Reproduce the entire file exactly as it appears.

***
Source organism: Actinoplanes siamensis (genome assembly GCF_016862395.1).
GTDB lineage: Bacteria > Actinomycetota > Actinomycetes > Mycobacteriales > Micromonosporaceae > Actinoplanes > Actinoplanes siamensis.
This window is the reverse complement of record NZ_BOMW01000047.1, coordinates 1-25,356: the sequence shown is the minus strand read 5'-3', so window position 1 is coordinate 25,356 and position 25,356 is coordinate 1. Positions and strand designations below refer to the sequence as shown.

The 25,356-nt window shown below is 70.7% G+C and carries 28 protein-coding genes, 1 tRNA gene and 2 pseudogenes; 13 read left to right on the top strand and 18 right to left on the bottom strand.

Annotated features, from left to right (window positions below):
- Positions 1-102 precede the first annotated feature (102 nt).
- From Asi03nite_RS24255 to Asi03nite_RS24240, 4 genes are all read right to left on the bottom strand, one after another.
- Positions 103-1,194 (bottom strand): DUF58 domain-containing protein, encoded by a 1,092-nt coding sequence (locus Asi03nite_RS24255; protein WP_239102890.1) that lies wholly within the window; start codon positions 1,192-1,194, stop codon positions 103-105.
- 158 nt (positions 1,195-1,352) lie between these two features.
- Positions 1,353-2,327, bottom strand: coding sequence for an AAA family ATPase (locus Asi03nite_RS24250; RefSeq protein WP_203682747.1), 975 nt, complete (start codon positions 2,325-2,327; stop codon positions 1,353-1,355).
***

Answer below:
Source organism: Actinoplanes siamensis (genome assembly GCF_016862395.1).
GTDB lineage: Bacteria > Actinomycetota > Actinomycetes > Mycobacteriales > Micromonosporaceae > Actinoplanes > Actinoplanes siamensis.
This window is the reverse complement of record NZ_BOMW01000047.1, coordinates 1-25,356: the sequence shown is the minus strand read 5'-3', so window position 1 is coordinate 25,356 and position 25,356 is coordinate 1. Positions and strand designations below refer to the sequence as shown.

The 25,356-nt window shown below is 70.7% G+C and carries 28 protein-coding genes, 1 tRNA gene and 2 pseudogenes; 13 read left to right on the top strand and 18 right to left on the bottom strand.

Annotated features, from left to right (window positions below):
- Positions 1-102 precede the first annotated feature (102 nt).
- From Asi03nite_RS24255 to Asi03nite_RS24240, 4 genes are all read right to left on the bottom strand, one after another.
- Positions 103-1,194 (bottom strand): DUF58 domain-containing protein, encoded by a 1,092-nt coding sequence (locus Asi03nite_RS24255; protein WP_239102890.1) that lies wholly within the window; start codon positions 1,192-1,194, stop codon positions 103-105.
- 158 nt (positions 1,195-1,352) lie between these two features.
- Positions 1,353-2,327, bottom strand: coding sequence for an AAA family ATPase (locus Asi03nite_RS24250; RefSeq protein WP_203682747.1), 975 nt, complete (start codon positions 2,325-2,327; stop codon positions 1,353-1,355).